Evolution of potato late blight investigated

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Evolution of potato late blight investigated

A CONSORTIUM made up of researchers and members of the potato industry have been tracking the distribution and diversity of dominant late blight clones in potato in Europe in 2020.

Plant scientists at the James Hutton Institute in Scotland, Aarhus University, Wageningen University and INRAE make up the EuroBlight consortium whih has tracked the European spatial distribution of Phytophthora infestans over the past eight years.

It has also contributed to a review into the development of the disease in Asia in the last 150 years, as part of global efforts to improve the sustainable production of healthy potato crops.

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It has compiled and published a report based on information from 1,221 samples collected in 28 countries and genotyped in 2020.

One of the study's leaders, James Hutton Institute researcher Dr David Cooke, said blight pressure in 2020 was lower than average, with a prolonged spell of warm, dry weather early in the season which checked the development of the disease in many regions.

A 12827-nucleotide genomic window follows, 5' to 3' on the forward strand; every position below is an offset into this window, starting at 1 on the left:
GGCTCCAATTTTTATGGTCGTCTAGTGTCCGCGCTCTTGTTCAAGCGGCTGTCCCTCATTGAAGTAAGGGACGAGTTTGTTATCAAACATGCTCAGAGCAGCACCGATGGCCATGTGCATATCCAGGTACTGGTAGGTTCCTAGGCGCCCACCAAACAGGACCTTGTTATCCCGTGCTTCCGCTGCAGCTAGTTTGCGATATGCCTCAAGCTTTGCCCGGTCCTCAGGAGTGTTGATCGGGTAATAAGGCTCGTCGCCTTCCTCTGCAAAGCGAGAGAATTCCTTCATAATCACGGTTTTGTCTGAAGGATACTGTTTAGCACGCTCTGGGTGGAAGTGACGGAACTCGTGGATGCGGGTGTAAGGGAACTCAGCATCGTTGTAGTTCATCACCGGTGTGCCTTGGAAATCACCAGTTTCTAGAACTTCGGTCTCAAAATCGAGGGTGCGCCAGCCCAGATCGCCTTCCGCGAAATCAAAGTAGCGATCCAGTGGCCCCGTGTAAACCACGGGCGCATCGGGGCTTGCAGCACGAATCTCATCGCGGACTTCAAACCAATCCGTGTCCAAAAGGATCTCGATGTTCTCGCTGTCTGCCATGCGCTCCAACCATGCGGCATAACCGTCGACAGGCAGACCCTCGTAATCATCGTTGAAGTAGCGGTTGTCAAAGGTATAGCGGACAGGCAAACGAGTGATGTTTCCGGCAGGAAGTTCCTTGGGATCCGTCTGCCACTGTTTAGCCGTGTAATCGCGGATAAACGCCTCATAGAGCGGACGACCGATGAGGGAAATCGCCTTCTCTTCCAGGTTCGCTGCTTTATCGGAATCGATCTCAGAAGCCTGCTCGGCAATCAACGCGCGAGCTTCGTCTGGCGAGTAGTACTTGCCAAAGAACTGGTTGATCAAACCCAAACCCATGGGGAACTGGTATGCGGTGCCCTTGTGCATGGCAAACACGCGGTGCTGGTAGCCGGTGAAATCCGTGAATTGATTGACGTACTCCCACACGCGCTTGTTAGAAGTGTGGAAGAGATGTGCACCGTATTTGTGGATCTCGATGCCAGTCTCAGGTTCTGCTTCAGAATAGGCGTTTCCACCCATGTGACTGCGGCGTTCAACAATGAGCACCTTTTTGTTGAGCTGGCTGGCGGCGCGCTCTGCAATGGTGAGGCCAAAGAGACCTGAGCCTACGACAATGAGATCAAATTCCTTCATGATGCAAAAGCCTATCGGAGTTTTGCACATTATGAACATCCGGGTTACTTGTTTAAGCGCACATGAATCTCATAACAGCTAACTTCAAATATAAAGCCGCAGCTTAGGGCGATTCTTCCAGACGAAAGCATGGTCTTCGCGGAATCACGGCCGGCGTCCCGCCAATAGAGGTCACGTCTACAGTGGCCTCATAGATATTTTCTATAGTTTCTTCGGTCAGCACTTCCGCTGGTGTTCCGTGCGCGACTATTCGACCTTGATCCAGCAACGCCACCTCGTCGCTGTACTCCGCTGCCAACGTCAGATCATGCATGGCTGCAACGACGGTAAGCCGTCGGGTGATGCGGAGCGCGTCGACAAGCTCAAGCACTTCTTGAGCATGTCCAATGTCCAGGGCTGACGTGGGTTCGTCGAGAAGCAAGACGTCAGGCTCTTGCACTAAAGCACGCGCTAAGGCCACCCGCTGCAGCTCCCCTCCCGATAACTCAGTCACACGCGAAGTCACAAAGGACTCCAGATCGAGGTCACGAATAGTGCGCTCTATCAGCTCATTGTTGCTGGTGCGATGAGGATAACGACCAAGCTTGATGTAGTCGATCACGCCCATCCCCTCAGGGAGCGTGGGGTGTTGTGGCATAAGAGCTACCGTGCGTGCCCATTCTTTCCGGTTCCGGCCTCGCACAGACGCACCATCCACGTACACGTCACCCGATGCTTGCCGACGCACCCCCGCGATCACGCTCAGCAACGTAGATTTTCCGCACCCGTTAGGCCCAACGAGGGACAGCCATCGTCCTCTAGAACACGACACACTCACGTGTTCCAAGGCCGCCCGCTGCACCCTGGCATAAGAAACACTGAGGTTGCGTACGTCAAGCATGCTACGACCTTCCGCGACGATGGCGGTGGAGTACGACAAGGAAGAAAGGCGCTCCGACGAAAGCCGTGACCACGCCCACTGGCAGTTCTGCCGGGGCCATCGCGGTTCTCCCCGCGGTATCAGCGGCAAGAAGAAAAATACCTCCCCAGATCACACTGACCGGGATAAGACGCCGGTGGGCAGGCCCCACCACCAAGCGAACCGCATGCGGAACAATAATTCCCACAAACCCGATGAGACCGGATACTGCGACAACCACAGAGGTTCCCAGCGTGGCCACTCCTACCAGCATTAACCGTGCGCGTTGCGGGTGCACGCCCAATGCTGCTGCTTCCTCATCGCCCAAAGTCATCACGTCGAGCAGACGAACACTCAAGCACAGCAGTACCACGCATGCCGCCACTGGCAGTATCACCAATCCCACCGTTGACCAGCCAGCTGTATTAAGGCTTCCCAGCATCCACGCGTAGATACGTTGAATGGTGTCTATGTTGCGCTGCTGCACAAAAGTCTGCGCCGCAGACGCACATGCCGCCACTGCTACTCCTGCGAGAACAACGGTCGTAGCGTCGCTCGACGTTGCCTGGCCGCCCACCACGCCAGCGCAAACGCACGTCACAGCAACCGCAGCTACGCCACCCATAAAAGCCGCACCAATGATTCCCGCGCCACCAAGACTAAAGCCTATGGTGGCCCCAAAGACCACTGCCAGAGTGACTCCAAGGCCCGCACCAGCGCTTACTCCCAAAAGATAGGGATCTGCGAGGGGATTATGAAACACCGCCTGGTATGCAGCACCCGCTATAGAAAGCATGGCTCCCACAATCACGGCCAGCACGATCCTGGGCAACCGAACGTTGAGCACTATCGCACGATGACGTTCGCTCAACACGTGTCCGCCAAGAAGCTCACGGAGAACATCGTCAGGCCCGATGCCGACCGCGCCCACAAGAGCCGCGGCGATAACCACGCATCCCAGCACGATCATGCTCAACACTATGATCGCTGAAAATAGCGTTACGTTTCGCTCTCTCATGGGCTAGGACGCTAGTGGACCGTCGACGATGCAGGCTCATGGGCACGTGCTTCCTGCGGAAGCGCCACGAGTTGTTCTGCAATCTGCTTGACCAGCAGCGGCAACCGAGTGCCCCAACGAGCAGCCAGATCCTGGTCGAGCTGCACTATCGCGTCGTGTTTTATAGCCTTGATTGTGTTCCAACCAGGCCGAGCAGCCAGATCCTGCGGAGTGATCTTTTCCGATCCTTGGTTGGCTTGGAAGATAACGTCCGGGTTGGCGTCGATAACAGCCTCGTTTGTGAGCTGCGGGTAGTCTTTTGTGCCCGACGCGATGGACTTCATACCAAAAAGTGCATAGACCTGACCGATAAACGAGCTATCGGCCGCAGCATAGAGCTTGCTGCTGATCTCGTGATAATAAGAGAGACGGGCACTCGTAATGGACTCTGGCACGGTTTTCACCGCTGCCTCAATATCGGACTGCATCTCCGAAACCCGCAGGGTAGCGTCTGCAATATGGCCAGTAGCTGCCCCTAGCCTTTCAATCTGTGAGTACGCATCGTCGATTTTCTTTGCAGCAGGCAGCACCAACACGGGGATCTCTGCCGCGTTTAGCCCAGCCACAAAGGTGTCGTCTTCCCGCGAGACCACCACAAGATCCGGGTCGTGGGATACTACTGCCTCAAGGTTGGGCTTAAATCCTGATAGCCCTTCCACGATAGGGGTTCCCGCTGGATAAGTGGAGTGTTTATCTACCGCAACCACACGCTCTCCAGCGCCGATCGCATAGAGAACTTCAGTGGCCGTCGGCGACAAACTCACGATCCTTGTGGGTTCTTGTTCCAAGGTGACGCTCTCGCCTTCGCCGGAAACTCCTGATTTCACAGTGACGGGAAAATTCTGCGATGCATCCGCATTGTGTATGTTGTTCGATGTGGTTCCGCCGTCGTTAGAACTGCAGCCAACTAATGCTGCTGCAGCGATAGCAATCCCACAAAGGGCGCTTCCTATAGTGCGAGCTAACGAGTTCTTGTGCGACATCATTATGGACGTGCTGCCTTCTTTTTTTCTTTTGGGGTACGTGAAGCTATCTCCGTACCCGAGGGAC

"The proportions of the main clones in the 2020 population structure were broadly similar to those reported in 2019. Three clones that first appeared in 2013 (EU_41_A2), 2014 (EU_37_A2, EU_36_A2) and EU_43, named in 2020, made up 40% of the 2020 population,” he said.

David and members of West Bengal State University and Queen’s University Belfast, have contributed to a review, into the development of potato late blight in Asia from 1870 to 2020. This has revealed that several clonal lineages of P. infestans have spread from Europe and, to a lesser extent, from North America, into Asia.

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